Seismic response of a deep continental basin includingvelocity inversion: the Sulmona intramontane basin (Central Apennines, Italy)
The Sulmona plain (central Italy) is an intramontane basin of the Abruzzi Apennines that is known in the literature for its high seismic hazard.We use extensive measurements of ambient noise to map the fundamental frequency and to detect the presence of geological heterogeneities in the basin. We perform noise measurements along two basin-scale orthogonal transects, in conjunction with 2-D array experiments in specific key areas. The key areas are located in different positions with respect to the basin margins: one at the eastern boundary (faultcontrolled basin margin) and one in the deepest part of the basin. We also collect independent data by using active seismic experiments (MASW), down-hole and geological surveys to characterize the near-surface geology of the investigated sites. In detail, the H/V noise spectral ratios and 2-D array techniques indicate a fundamental resonance (f0) in the low-frequency range (0.35–0.4 Hz) in the Sulmona Basin. Additionally, our results highlight the important role that is played by the alluvial fans near the edge-sectors of the basin, which are responsible for a velocity inversion in the uppermost layering of the soil profile. The H/V ratios and the dispersion curves of adjacent measurements strongly vary over a few dozens of meters in the alluvial fan area. Furthermore, we perform 1-D numerical simulations that are based on a linear-equivalent approach to estimate the site response in the key areas, using realistic seismic inputs. Finally, we perform a 2-D simulation that is based on the spectral element method to propagate surface waves in a simple model with an uppermost stiff layer, which is responsible for the velocity inversion. The results from the 2-D modelling agree with the experimental curves, showing deamplified H/V curves and typical shapes of dispersion curves of a not normally dispersive site.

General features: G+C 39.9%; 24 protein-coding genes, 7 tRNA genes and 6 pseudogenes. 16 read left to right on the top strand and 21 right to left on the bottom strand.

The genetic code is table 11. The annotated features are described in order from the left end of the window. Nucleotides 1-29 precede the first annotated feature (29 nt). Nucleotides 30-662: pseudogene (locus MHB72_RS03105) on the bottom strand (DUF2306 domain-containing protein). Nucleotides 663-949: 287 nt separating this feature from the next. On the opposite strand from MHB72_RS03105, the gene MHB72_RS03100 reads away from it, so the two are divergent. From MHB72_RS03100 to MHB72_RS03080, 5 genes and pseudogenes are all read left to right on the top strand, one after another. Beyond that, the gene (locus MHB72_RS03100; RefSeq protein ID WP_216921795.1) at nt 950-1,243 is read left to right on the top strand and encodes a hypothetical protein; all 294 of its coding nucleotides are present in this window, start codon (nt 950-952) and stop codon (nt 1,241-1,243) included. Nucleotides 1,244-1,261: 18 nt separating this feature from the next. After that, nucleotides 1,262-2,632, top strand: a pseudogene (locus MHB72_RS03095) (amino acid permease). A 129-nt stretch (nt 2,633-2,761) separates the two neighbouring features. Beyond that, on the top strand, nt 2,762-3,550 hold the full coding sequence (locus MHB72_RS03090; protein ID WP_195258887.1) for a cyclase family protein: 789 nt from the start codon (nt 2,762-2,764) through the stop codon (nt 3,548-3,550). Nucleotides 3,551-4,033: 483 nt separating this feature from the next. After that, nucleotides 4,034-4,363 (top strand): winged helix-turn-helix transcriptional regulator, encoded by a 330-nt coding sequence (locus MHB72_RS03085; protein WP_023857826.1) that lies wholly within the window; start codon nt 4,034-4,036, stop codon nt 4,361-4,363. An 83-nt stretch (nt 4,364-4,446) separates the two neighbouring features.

Fourier analysis; Earthquake ground motions; Site effects